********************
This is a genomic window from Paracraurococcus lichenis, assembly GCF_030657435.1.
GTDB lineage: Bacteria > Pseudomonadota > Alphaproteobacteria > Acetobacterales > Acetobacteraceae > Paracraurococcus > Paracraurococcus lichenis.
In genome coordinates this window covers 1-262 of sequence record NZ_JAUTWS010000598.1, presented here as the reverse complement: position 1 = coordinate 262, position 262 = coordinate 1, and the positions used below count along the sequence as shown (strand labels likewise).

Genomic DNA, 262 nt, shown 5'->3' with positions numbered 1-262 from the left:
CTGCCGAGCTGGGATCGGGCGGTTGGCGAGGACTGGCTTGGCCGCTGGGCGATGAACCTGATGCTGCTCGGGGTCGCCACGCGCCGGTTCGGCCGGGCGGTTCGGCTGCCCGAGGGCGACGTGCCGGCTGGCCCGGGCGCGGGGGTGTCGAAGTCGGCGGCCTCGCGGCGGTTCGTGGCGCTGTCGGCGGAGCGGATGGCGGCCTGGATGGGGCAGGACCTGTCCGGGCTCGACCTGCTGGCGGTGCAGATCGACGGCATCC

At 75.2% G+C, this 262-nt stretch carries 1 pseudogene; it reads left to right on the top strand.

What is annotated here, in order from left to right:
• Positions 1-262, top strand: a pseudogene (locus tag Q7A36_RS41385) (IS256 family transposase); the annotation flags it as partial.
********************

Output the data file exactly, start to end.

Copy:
This is a genomic window from Paracraurococcus lichenis, assembly GCF_030657435.1.
GTDB lineage: Bacteria > Pseudomonadota > Alphaproteobacteria > Acetobacterales > Acetobacteraceae > Paracraurococcus > Paracraurococcus lichenis.
In genome coordinates this window covers 1-262 of sequence record NZ_JAUTWS010000598.1, presented here as the reverse complement: position 1 = coordinate 262, position 262 = coordinate 1, and the positions used below count along the sequence as shown (strand labels likewise).

Genomic DNA, 262 nt, shown 5'->3' with positions numbered 1-262 from the left:
CTGCCGAGCTGGGATCGGGCGGTTGGCGAGGACTGGCTTGGCCGCTGGGCGATGAACCTGATGCTGCTCGGGGTCGCCACGCGCCGGTTCGGCCGGGCGGTTCGGCTGCCCGAGGGCGACGTGCCGGCTGGCCCGGGCGCGGGGGTGTCGAAGTCGGCGGCCTCGCGGCGGTTCGTGGCGCTGTCGGCGGAGCGGATGGCGGCCTGGATGGGGCAGGACCTGTCCGGGCTCGACCTGCTGGCGGTGCAGATCGACGGCATCC

At 75.2% G+C, this 262-nt stretch carries 1 pseudogene; it reads left to right on the top strand.

What is annotated here, in order from left to right:
• Positions 1-262, top strand: a pseudogene (locus tag Q7A36_RS41385) (IS256 family transposase); the annotation flags it as partial.